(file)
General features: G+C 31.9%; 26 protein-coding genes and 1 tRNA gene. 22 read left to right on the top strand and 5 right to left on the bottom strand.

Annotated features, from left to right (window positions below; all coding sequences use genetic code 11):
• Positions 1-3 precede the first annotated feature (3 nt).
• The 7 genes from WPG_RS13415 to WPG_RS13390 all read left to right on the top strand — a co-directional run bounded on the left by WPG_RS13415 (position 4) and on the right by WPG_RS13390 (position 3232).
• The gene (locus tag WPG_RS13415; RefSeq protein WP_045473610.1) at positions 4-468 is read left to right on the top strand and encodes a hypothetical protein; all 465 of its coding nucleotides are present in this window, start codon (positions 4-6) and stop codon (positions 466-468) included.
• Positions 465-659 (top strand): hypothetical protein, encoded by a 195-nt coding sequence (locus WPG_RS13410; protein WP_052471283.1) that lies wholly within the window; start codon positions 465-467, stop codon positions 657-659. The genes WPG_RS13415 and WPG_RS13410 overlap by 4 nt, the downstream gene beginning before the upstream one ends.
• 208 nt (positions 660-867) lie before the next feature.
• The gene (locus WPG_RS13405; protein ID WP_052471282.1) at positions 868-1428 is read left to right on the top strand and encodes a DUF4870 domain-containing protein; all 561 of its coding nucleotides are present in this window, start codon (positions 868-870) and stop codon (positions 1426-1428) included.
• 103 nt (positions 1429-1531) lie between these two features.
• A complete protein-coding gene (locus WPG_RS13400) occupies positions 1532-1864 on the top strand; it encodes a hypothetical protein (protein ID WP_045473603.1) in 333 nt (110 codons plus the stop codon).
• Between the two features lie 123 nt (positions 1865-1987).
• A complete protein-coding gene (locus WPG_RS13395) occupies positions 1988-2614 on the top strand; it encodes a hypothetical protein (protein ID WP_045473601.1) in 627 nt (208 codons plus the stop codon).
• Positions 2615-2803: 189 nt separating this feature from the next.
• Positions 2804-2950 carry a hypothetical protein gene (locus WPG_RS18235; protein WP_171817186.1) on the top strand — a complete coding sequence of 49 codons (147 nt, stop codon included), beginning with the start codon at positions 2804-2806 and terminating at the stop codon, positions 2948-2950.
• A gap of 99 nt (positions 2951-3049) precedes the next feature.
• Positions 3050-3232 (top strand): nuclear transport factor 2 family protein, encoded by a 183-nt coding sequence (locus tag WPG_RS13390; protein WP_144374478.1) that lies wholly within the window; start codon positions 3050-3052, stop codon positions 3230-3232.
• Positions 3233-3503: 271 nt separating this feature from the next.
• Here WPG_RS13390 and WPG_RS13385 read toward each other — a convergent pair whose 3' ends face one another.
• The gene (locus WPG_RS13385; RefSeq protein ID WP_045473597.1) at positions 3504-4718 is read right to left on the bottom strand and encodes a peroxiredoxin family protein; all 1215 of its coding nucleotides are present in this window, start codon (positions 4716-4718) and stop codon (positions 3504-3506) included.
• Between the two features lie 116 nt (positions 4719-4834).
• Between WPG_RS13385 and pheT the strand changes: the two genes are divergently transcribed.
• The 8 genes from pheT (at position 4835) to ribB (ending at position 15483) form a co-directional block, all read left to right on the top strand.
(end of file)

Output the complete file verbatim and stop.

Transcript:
General features: G+C 31.9%; 26 protein-coding genes and 1 tRNA gene. 22 read left to right on the top strand and 5 right to left on the bottom strand.

Annotated features, from left to right (window positions below; all coding sequences use genetic code 11):
• Positions 1-3 precede the first annotated feature (3 nt).
• The 7 genes from WPG_RS13415 to WPG_RS13390 all read left to right on the top strand — a co-directional run bounded on the left by WPG_RS13415 (position 4) and on the right by WPG_RS13390 (position 3232).
• The gene (locus tag WPG_RS13415; RefSeq protein WP_045473610.1) at positions 4-468 is read left to right on the top strand and encodes a hypothetical protein; all 465 of its coding nucleotides are present in this window, start codon (positions 4-6) and stop codon (positions 466-468) included.
• Positions 465-659 (top strand): hypothetical protein, encoded by a 195-nt coding sequence (locus WPG_RS13410; protein WP_052471283.1) that lies wholly within the window; start codon positions 465-467, stop codon positions 657-659. The genes WPG_RS13415 and WPG_RS13410 overlap by 4 nt, the downstream gene beginning before the upstream one ends.
• 208 nt (positions 660-867) lie before the next feature.
• The gene (locus WPG_RS13405; protein ID WP_052471282.1) at positions 868-1428 is read left to right on the top strand and encodes a DUF4870 domain-containing protein; all 561 of its coding nucleotides are present in this window, start codon (positions 868-870) and stop codon (positions 1426-1428) included.
• 103 nt (positions 1429-1531) lie between these two features.
• A complete protein-coding gene (locus WPG_RS13400) occupies positions 1532-1864 on the top strand; it encodes a hypothetical protein (protein ID WP_045473603.1) in 333 nt (110 codons plus the stop codon).
• Between the two features lie 123 nt (positions 1865-1987).
• A complete protein-coding gene (locus WPG_RS13395) occupies positions 1988-2614 on the top strand; it encodes a hypothetical protein (protein ID WP_045473601.1) in 627 nt (208 codons plus the stop codon).
• Positions 2615-2803: 189 nt separating this feature from the next.
• Positions 2804-2950 carry a hypothetical protein gene (locus WPG_RS18235; protein WP_171817186.1) on the top strand — a complete coding sequence of 49 codons (147 nt, stop codon included), beginning with the start codon at positions 2804-2806 and terminating at the stop codon, positions 2948-2950.
• A gap of 99 nt (positions 2951-3049) precedes the next feature.
• Positions 3050-3232 (top strand): nuclear transport factor 2 family protein, encoded by a 183-nt coding sequence (locus tag WPG_RS13390; protein WP_144374478.1) that lies wholly within the window; start codon positions 3050-3052, stop codon positions 3230-3232.
• Positions 3233-3503: 271 nt separating this feature from the next.
• Here WPG_RS13390 and WPG_RS13385 read toward each other — a convergent pair whose 3' ends face one another.
• The gene (locus WPG_RS13385; RefSeq protein ID WP_045473597.1) at positions 3504-4718 is read right to left on the bottom strand and encodes a peroxiredoxin family protein; all 1215 of its coding nucleotides are present in this window, start codon (positions 4716-4718) and stop codon (positions 3504-3506) included.
• Between the two features lie 116 nt (positions 4719-4834).
• Between WPG_RS13385 and pheT the strand changes: the two genes are divergently transcribed.
• The 8 genes from pheT (at position 4835) to ribB (ending at position 15483) form a co-directional block, all read left to right on the top strand.